Centrelink prepares roll out of front-line virtual assistants powered by artificial intelligence
Tuesday, January 17, 2017/
As the pressure ramps up on Human Services Minister Alan Tudge over Centrelink’s most recent attempts to claw back billions paid out through the welfare system, the department is putting together a new procurement panel for “advanced customer aggression training” and preparing to roll out front-line virtual assistants.
The request for tenders to join a panel of advanced customer aggression training suppliers went out last year, only just before the rolling #notmydebt public relations disaster hit the headlines and began to build up steam over the summer break, rapidly getting its own website where aggrieved citizens share their tales of woe.
The Department of Human Services requires “more robust, specific and experiential learning options to equip service delivery staff with de-escalation techniques and skills when managing challenging, escalating, and risky customer aggression situations” for customer-facing staff, team leaders and managers, according to the notice.
As well as de-escalation, negotiation and other conflict resolution techniques, groups of up to 18 staff will learn how to “safely disengage from the customer” when it isn’t working, as well as emergency response and post-incident procedures.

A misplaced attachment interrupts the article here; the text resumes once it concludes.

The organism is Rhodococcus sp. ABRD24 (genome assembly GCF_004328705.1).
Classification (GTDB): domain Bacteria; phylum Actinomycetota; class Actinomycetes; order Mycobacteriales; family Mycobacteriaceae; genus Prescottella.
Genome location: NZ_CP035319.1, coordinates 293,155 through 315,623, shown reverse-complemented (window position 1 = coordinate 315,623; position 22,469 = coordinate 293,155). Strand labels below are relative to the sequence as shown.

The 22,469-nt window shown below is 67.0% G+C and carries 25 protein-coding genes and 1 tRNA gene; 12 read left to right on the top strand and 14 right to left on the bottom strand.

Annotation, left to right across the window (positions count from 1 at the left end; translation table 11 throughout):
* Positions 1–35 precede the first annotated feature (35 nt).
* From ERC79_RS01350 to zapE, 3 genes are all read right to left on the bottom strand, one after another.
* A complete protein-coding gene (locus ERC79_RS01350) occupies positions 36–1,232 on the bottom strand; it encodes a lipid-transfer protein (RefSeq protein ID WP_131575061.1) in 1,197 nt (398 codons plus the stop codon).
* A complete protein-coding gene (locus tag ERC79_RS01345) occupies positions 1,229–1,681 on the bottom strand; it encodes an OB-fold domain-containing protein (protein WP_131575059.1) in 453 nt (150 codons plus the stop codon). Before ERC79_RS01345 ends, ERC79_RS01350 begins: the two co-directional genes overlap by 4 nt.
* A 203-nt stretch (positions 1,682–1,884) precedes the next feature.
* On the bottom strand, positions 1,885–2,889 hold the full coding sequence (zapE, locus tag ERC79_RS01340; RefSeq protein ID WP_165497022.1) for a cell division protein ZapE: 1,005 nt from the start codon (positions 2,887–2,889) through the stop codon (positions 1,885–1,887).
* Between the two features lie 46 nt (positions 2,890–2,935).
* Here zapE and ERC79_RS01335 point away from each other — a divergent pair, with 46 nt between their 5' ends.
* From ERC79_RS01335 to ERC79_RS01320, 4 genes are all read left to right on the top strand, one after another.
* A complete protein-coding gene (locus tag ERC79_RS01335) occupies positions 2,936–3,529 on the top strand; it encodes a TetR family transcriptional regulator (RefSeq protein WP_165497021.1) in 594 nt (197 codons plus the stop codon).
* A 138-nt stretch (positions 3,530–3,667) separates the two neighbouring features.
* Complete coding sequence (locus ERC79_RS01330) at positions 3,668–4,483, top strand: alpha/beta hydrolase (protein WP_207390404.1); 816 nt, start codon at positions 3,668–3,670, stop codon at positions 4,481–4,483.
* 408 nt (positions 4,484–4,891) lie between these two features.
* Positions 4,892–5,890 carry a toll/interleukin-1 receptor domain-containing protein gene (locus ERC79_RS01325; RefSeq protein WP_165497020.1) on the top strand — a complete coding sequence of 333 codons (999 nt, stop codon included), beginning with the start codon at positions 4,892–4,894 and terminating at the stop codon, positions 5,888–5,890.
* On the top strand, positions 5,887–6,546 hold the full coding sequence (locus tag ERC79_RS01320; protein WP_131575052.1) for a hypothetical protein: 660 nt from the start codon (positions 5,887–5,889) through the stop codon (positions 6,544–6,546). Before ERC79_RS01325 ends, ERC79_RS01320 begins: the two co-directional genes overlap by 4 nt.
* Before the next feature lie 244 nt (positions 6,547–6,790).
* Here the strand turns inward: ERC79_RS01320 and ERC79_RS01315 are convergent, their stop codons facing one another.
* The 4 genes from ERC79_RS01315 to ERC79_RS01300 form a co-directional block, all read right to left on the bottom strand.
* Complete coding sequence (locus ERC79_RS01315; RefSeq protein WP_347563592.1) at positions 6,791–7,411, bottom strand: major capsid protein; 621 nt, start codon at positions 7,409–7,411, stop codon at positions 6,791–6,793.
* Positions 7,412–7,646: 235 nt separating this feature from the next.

The department suggests the courses might include role-playing scenarios filmed by the training provider.
Meanwhile, DHS has also been playing around with virtual assistants, so perhaps one day, the worst aggressive customers will be able to do is rage against the machine, literally.
One virtual assistant called Roxy, based on Microsoft Cortana technology, is reportedly already answering almost 80% of questions raised internally by claims processing staff while two other separate systems based on IBM’s Watson might begin taking on front-line customer service duties in the next few months.
Customer aggression faced by Centrelink can take many forms and occur through various communication channels.
The Community and Public Sector Union has long argued it is far too common and a result of inadequate staffing or mandatory policy and procedures that are not fair to welfare recipients, such as the new arrangements for raising and recovering suspected over-payments.
The union has warned of a “perfect storm” when the debt recovery program combines with the annual “avalanche” of student applications for Youth Allowance.
“The serious problems with this debt recovery program are piling on even more pressure, and feeding more aggression from understandably frustrated customers,” said assistant national secretary Michael Tull.
“We hold very serious concerns about Centrelink’s ability to cope in coming months.
“Our members working in Centrelink, Medicare and Child Support were already desperately overstretched.
“They’ve been struggling in a system that’s been in crisis for years now. The serious problems with this debt recovery program are piling on even more pressure, and feeding more aggression from understandably frustrated customers.”
The data-matching system flags possible debts by simple comparison of Tax Office and Human Services data and appears to require significant human interpretation to be an effective digital tool.